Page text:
The strength of the gravitational field at Earth’s surface *g* is 9.81 newtons per kilogram. This means that every kilogram of mass feels a force of 9.81 newtons pulling it downwards towards the centre of Earth.

As you climb higher and higher, the value of *g* becomes smaller and smaller. At the peak of Mount Everest, *g*?=?9.79?N/kg, and at the summit of Chimborazo, the farthest point from Earth’s centre, *g*?=?9.78?N/kg.

So what is the value of *g* aboard the International Space Station, in orbit around Earth? You would be forgiven for thinking that the answer is 0?N/kg, because the environment the astronauts are in is often described as “zero-g”, but this is not the case. The value of *g* aboard the ISS is actually 8.65?N/kg, only 12% less than on Earth’s surface.

An apple floats in mid-air aboard the ISS.

The astronauts aboard the ISS experience *apparent *weightlessness, not true weightlessness. The reason they *appear* to be in a zero-g environment is only because they are in orbit around the Earth – if the ISS were to slow to a halt it would fall towards Earth just like an object on Earth’s surface (though it’d fall a little bit slower at first).

In orbit the ISS is falling towards Earth at just the same rate as Earth is curving away, keeping it at a constant distance from Earth’s surface.* Because astronauts are in constant freefall they don’t push against the “floor” and the “floor” doesn’t push against them and therefore they feel weightless. If you’ve ever felt a little bit lighter in a lift as it started to move downwards, just imagine that effect taken to an extreme in a lift shaft where you can never hit the bottom.

Even geostationary satellites, like those that supply satellite TV, at a distance of 36000 km from Earth aren’t in zero-g. If they weren’t within Earth’s gravitational field they wouldn’t orbit and would fly off into space; for geostationary satellites *g*?=?0.224?N/kg.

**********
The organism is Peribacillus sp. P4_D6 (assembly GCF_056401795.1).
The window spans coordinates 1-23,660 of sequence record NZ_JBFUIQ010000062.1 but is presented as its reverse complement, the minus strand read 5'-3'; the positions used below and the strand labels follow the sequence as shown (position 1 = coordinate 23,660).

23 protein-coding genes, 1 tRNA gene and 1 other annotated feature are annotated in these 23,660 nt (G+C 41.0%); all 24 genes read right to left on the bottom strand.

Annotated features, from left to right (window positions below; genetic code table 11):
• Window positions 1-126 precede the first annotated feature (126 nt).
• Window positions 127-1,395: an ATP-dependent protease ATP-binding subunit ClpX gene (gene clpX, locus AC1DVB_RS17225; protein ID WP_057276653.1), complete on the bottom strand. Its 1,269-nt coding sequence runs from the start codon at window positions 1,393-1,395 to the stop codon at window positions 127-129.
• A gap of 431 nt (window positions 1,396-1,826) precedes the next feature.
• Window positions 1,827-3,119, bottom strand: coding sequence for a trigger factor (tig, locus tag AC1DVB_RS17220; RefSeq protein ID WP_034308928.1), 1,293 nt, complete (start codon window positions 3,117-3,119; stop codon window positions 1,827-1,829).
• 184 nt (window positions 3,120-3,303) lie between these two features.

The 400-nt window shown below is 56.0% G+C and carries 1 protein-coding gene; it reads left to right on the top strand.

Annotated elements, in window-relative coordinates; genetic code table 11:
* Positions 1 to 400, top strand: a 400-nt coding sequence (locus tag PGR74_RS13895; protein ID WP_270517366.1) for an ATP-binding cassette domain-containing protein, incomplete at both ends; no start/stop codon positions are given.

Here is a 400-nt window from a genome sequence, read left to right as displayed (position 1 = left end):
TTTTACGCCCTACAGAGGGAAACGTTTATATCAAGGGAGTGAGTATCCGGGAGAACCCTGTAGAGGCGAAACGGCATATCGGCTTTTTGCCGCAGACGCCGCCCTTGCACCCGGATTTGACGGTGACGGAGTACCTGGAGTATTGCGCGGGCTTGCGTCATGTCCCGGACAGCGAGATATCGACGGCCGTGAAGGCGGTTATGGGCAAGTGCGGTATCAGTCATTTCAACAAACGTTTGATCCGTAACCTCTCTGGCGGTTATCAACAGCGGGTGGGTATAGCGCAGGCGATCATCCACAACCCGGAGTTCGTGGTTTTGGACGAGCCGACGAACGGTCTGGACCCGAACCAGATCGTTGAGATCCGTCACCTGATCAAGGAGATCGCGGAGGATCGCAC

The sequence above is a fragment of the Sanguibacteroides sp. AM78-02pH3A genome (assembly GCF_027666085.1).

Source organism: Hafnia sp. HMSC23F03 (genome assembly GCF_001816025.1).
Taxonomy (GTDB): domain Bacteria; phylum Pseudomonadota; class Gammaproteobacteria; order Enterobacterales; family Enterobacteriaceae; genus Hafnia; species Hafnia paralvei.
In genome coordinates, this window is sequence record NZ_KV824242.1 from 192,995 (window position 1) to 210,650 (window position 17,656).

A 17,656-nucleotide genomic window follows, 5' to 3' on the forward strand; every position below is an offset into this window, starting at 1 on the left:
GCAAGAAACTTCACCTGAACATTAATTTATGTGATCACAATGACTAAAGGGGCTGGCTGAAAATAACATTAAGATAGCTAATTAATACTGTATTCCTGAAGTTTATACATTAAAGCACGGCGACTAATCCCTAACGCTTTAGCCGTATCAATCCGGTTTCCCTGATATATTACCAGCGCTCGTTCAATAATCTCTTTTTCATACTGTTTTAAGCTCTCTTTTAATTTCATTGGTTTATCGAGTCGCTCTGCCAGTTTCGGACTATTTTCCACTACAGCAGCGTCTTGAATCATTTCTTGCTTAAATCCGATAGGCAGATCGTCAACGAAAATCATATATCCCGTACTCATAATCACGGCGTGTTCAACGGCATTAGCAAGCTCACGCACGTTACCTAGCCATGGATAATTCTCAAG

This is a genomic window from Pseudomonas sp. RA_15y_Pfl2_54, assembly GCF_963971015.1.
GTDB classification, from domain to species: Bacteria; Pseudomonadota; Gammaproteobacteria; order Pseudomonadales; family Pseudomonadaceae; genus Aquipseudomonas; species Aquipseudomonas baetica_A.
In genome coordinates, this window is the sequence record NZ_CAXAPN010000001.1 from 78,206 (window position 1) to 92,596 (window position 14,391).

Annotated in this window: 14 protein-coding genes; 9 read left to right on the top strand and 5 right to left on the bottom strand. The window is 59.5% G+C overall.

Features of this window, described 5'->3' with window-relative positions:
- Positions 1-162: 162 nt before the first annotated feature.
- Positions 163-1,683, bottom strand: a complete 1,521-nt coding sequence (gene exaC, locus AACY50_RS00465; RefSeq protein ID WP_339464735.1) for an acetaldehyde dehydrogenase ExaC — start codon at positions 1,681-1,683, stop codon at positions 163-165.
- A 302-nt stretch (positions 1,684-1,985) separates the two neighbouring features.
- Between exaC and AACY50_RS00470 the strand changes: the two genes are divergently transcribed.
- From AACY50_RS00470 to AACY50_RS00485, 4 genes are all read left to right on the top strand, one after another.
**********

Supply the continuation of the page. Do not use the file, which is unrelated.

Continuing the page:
The closest human beings have ever been to true zero-g is on the way to the Moon, at the point at which the gravitational pull of the Earth in one direction was equal to the gravitational pull of the Moon in the other direction. Because the mass of the Moon is about 1/81 of the mass of the Earth and the strength of a body’s gravitational field depends on the square of the distance from the body this point is about nine-tenths of the distance between the two: 346?000 km from Earth. At this point the pull from the Earth is 0.0032?g and the pull from the Moon is the same, but in the other direction.

* Imagine a giant cannon firing horizontally: too slow and the cannon ball will hit the ground, too quick and the cannon ball will fly off into space. But if the cannon fires at just the right speed the cannon ball will drop towards the ground at just the same rate as the ground curves away.

From a relativity perspective though, the two scenarios aren’t that different. Whether in deep space away from any mass or in orbit around the Earth, they’re not following straight world lines through spacetime. The only difference is that in orbit, spacetime is curved, in deep space it’s flat.